• Minimal optimization to fix problems stopping you from moving faster —Upgrade or renew outdated technologies across the full stack, and decouple legacy systems to address pain points that slow down development of new capabilities or drag resources into non-differentiated work. In most cases, this also require close coordination with application, testing teams, and business product owners to determine how far to modernize before migrating to AWS.

Navigating those three strategies across your business applications portfolio will enable the flywheel for your cloud transformation.


      A diagram showing business strategy-driven transformation approach

Cloud transformation flywheel model

Customers often think about modernization as an “all or nothing” move to cloud-native architecture. There are so many variations between a “lift and shift” and full-stack refactoring. When you adopt a mindset that you are not just planning to survive four to five years of on-premises infrastructure lifecycle, you have options to put optimization ideas in your system backlog and prioritize improvements after going live on AWS.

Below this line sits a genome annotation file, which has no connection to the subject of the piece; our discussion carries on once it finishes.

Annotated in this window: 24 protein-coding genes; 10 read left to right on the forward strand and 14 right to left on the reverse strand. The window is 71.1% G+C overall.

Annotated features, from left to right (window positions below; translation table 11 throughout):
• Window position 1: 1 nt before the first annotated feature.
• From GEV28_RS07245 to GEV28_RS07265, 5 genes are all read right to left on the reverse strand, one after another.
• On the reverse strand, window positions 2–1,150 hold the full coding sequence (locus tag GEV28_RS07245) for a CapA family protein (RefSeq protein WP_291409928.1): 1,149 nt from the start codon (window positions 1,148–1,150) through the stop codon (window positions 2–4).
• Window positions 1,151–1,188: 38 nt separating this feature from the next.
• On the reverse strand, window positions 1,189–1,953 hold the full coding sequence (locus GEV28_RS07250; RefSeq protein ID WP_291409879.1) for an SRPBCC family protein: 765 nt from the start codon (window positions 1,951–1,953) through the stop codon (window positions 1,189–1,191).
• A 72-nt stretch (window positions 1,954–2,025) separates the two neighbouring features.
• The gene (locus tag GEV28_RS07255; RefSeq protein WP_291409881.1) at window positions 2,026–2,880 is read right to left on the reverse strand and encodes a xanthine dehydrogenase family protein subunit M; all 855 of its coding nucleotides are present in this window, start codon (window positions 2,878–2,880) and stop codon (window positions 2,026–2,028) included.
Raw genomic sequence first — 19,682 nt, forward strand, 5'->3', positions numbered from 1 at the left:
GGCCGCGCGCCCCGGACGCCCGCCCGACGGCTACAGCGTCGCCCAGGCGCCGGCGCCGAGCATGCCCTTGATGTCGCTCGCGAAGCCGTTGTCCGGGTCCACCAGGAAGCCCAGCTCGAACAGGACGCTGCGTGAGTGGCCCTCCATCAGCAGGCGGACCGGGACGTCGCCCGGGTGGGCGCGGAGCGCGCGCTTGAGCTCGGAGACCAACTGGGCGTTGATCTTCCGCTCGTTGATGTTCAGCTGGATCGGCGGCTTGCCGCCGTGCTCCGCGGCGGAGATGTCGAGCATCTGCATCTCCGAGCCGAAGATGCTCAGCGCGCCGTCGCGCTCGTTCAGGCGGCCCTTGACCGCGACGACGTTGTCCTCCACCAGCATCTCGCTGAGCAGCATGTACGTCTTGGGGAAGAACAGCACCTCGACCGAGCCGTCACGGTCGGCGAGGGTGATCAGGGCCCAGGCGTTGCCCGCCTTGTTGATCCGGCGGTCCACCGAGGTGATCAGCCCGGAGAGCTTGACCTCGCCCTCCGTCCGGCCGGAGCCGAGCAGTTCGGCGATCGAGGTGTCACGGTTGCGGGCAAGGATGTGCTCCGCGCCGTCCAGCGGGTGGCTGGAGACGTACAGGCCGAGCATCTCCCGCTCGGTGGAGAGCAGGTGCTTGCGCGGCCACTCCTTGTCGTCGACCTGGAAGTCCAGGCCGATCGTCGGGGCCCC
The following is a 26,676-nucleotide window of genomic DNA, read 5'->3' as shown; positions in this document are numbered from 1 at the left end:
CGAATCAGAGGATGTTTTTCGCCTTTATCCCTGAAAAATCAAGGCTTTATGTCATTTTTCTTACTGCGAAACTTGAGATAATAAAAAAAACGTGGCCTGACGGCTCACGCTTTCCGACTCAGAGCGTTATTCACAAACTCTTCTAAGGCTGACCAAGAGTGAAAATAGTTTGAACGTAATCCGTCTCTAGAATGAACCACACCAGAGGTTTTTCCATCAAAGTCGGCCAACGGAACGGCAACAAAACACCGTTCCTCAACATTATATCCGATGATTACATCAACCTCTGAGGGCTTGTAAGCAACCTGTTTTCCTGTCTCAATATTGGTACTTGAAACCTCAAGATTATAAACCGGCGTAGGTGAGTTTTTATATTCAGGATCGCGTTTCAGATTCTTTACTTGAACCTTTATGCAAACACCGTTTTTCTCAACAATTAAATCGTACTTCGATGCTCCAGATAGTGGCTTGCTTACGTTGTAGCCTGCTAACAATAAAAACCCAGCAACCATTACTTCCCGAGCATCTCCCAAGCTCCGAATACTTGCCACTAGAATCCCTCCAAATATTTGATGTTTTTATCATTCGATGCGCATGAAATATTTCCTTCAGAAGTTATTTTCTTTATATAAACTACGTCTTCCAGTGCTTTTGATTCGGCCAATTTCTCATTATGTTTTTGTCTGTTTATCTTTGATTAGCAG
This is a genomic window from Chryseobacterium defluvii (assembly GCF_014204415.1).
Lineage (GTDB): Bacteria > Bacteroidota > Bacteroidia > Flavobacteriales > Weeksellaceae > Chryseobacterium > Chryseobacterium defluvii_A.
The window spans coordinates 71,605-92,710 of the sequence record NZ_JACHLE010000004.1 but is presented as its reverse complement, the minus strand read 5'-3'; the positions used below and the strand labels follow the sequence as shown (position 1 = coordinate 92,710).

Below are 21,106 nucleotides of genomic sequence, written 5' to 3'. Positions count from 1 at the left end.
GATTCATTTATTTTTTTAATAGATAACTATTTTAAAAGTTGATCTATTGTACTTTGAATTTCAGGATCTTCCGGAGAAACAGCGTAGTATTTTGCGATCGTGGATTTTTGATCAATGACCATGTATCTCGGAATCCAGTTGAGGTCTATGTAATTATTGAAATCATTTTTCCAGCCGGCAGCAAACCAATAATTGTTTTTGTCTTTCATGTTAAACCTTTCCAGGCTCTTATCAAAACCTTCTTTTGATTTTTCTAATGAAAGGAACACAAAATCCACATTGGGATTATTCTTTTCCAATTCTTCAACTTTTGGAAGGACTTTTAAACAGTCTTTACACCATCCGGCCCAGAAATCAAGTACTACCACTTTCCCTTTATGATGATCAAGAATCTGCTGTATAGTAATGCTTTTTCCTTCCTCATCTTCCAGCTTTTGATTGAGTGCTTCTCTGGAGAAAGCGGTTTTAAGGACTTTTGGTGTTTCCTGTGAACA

With so many options, analysis paralysis can set in. Tackle the change volume that your teams can manage, along with other delivery priorities. Tackle the modernization projects that unlock the most value. Empower teams to make these trade-off decisions, and encourage decision-making and movement over perfection. The most important thing is to make decisions efficiently, understanding that delaying decisions is a decision to do nothing.

Evaluating options that are not realistic based on team skills, resources, or other priorities get a lot of companies stuck in analysis paralysis. Embracing a mindset of data-driven, continuous improvement permits teams to focus on incremental change, smaller steps, and using performance data and feedback to inform the ongoing path of modernization and optimization.


      A diagram of the application portfolio rationalization decision model